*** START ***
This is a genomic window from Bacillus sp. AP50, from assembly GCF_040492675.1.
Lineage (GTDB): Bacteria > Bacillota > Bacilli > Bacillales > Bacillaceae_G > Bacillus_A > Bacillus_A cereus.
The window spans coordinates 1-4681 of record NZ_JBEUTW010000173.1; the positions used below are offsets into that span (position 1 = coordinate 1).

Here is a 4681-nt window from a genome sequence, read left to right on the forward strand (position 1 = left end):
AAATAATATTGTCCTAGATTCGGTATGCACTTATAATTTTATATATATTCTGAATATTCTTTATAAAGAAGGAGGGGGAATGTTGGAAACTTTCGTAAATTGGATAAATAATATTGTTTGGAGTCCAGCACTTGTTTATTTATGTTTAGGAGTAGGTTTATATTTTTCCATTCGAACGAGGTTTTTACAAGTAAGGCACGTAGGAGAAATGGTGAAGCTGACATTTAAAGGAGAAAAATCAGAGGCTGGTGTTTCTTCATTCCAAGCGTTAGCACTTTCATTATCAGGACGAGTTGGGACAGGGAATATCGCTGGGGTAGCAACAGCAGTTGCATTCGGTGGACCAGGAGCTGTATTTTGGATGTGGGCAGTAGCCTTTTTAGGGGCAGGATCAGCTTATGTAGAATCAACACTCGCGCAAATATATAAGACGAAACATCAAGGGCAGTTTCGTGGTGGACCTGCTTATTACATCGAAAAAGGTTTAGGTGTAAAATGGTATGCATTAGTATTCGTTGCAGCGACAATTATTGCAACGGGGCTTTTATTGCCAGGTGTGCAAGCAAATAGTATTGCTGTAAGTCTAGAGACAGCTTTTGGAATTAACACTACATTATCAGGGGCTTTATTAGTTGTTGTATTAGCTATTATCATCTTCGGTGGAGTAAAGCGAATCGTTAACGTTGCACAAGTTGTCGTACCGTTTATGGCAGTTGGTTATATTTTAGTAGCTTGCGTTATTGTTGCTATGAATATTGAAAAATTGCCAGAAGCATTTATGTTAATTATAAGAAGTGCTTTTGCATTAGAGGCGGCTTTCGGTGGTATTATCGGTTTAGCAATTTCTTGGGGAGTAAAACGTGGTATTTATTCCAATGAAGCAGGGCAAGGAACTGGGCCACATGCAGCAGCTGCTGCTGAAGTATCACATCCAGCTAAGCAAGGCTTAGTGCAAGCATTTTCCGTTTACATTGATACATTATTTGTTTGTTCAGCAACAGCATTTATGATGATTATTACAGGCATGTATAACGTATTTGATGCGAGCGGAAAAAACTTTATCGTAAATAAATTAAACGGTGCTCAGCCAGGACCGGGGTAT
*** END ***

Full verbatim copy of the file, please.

This is a genomic window from Bacillus sp. AP50, from assembly GCF_040492675.1.
Lineage (GTDB): Bacteria > Bacillota > Bacilli > Bacillales > Bacillaceae_G > Bacillus_A > Bacillus_A cereus.
The window spans coordinates 1-4681 of record NZ_JBEUTW010000173.1; the positions used below are offsets into that span (position 1 = coordinate 1).

Here is a 4681-nt window from a genome sequence, read left to right on the forward strand (position 1 = left end):
AAATAATATTGTCCTAGATTCGGTATGCACTTATAATTTTATATATATTCTGAATATTCTTTATAAAGAAGGAGGGGGAATGTTGGAAACTTTCGTAAATTGGATAAATAATATTGTTTGGAGTCCAGCACTTGTTTATTTATGTTTAGGAGTAGGTTTATATTTTTCCATTCGAACGAGGTTTTTACAAGTAAGGCACGTAGGAGAAATGGTGAAGCTGACATTTAAAGGAGAAAAATCAGAGGCTGGTGTTTCTTCATTCCAAGCGTTAGCACTTTCATTATCAGGACGAGTTGGGACAGGGAATATCGCTGGGGTAGCAACAGCAGTTGCATTCGGTGGACCAGGAGCTGTATTTTGGATGTGGGCAGTAGCCTTTTTAGGGGCAGGATCAGCTTATGTAGAATCAACACTCGCGCAAATATATAAGACGAAACATCAAGGGCAGTTTCGTGGTGGACCTGCTTATTACATCGAAAAAGGTTTAGGTGTAAAATGGTATGCATTAGTATTCGTTGCAGCGACAATTATTGCAACGGGGCTTTTATTGCCAGGTGTGCAAGCAAATAGTATTGCTGTAAGTCTAGAGACAGCTTTTGGAATTAACACTACATTATCAGGGGCTTTATTAGTTGTTGTATTAGCTATTATCATCTTCGGTGGAGTAAAGCGAATCGTTAACGTTGCACAAGTTGTCGTACCGTTTATGGCAGTTGGTTATATTTTAGTAGCTTGCGTTATTGTTGCTATGAATATTGAAAAATTGCCAGAAGCATTTATGTTAATTATAAGAAGTGCTTTTGCATTAGAGGCGGCTTTCGGTGGTATTATCGGTTTAGCAATTTCTTGGGGAGTAAAACGTGGTATTTATTCCAATGAAGCAGGGCAAGGAACTGGGCCACATGCAGCAGCTGCTGCTGAAGTATCACATCCAGCTAAGCAAGGCTTAGTGCAAGCATTTTCCGTTTACATTGATACATTATTTGTTTGTTCAGCAACAGCATTTATGATGATTATTACAGGCATGTATAACGTATTTGATGCGAGCGGAAAAAACTTTATCGTAAATAAATTAAACGGTGCTCAGCCAGGACCGGGGTAT